V is for Virtue

| February 25, 2014

…justice and moderation and piety and all these things were some one thing taken together, namely virtue, So go through these very things precisely for me by means of argument-that is, whether virtue is some one thing, and justice and moderation and piety are parts of it, or whether these things that I was just now speaking of are all names of it, it being one and the same thing… (Bartlett, 2004, p.26)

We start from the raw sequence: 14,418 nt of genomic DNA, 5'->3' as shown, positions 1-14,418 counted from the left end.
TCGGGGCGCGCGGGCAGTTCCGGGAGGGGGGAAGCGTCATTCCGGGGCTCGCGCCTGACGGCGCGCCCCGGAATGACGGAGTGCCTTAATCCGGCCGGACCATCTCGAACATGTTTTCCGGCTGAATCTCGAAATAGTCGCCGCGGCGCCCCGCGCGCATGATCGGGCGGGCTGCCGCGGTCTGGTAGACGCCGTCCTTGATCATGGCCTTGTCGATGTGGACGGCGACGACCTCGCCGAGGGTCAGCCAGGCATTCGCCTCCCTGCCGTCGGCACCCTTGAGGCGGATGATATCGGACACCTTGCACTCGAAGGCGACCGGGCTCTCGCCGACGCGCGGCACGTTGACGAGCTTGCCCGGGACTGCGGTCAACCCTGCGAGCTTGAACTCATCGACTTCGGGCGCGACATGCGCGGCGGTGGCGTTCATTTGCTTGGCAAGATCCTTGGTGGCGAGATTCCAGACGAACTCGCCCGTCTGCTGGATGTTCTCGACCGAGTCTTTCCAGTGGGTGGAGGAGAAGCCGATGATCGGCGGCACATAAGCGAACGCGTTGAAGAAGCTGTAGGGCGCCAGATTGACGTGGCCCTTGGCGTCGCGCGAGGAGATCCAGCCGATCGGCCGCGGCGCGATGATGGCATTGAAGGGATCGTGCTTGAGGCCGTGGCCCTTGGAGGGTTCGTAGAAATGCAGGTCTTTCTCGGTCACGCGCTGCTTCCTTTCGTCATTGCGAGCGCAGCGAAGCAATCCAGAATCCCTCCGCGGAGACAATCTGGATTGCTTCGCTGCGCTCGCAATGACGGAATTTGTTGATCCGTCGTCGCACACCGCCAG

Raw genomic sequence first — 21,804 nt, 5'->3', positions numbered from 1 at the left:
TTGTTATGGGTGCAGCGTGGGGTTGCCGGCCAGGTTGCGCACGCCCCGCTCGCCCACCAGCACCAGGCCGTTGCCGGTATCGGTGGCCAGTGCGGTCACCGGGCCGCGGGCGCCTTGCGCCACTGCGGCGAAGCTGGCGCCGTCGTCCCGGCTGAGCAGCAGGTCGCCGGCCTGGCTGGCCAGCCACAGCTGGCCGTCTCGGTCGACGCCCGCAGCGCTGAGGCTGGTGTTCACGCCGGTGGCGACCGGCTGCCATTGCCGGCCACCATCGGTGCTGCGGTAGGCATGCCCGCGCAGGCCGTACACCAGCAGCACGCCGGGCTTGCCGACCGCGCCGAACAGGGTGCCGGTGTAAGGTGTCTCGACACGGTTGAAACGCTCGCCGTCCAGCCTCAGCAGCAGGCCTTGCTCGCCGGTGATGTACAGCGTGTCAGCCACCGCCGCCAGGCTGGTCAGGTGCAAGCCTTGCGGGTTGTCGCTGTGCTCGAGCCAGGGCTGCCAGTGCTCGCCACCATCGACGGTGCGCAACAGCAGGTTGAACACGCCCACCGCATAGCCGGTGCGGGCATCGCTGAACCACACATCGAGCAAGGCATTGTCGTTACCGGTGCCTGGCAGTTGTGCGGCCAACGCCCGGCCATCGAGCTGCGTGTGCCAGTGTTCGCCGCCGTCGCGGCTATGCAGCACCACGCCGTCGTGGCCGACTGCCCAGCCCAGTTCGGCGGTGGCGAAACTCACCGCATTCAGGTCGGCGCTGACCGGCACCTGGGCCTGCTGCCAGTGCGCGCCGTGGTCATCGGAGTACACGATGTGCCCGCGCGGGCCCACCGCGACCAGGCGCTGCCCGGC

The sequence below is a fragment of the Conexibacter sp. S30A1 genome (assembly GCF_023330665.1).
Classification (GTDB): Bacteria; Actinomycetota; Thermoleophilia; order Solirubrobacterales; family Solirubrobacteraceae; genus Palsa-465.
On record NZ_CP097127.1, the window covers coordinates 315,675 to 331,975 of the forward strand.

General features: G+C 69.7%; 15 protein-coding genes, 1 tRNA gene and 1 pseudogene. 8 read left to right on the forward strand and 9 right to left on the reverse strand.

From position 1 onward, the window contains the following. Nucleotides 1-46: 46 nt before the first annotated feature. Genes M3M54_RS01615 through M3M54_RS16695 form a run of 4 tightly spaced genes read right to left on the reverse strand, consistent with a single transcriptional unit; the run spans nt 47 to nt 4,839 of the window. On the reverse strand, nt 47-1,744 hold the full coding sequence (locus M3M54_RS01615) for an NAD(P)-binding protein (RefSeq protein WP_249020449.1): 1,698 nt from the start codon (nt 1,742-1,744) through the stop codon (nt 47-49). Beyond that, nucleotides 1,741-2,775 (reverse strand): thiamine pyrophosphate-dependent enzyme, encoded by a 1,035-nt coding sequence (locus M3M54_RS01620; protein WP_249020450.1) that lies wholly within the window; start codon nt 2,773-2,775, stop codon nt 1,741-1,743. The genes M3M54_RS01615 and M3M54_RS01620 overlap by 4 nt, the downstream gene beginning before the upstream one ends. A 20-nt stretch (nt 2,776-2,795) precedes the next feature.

Socrates’ sayings provide us with an opportunity to think about the unity of virtue itself. Is virtue one thing? Or is it many things? Later on, Protagoras responds that justice, moderation, and piety are parts of virtue just as the parts (mouth, nose, eyes, and ears) of the face. Each part plays its own functions, so the parts of face (virtue) are different from one another or from the whole. Protagoras’s explanations cause me confusion on the relationship between virtue (the whole) and parts. I am not sure if I can consider these parts of virtue (justice, moderation, and piety) as characteristics of virtue. If it is, how can we define a person who has a mouth and nose but no eyes and ears? That means this person possesses wisdom and justice but no moderation and piety. Do we still consider the person virtuous? Virtue not only relates to humanistic moral development, but it also reflects on aesthetic experiences of values and views of life.  If we turn this question to ourselves, do we think we are virtuous people? Why or why not? How can we define?